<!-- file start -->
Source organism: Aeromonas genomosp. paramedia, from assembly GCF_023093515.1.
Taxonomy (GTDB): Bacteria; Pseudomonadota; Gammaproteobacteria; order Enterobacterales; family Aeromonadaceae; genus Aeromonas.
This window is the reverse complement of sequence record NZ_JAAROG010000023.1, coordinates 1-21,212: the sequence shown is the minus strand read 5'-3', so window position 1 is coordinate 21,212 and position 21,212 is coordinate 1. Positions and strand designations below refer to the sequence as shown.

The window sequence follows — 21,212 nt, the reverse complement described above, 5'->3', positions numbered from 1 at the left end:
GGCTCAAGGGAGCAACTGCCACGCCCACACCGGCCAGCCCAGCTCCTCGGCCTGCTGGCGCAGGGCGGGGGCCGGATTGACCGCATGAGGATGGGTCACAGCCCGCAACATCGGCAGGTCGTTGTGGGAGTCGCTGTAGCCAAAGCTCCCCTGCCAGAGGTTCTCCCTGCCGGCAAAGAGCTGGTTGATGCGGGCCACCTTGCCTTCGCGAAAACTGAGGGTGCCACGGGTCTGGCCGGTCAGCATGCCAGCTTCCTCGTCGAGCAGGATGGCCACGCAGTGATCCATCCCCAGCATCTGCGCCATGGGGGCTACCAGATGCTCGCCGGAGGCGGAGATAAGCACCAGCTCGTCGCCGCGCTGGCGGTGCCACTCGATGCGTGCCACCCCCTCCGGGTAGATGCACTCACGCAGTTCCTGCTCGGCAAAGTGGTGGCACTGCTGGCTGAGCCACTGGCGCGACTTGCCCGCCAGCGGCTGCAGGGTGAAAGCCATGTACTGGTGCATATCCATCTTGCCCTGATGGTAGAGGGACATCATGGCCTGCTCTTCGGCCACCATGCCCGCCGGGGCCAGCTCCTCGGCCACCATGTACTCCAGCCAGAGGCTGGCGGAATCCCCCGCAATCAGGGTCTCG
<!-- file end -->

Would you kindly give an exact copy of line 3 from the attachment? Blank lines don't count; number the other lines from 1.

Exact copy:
This window is the reverse complement of sequence record NZ_JAAROG010000023.1, coordinates 1-21,212: the sequence shown is the minus strand read 5'-3', so window position 1 is coordinate 21,212 and position 21,212 is coordinate 1. Positions and strand designations below refer to the sequence as shown.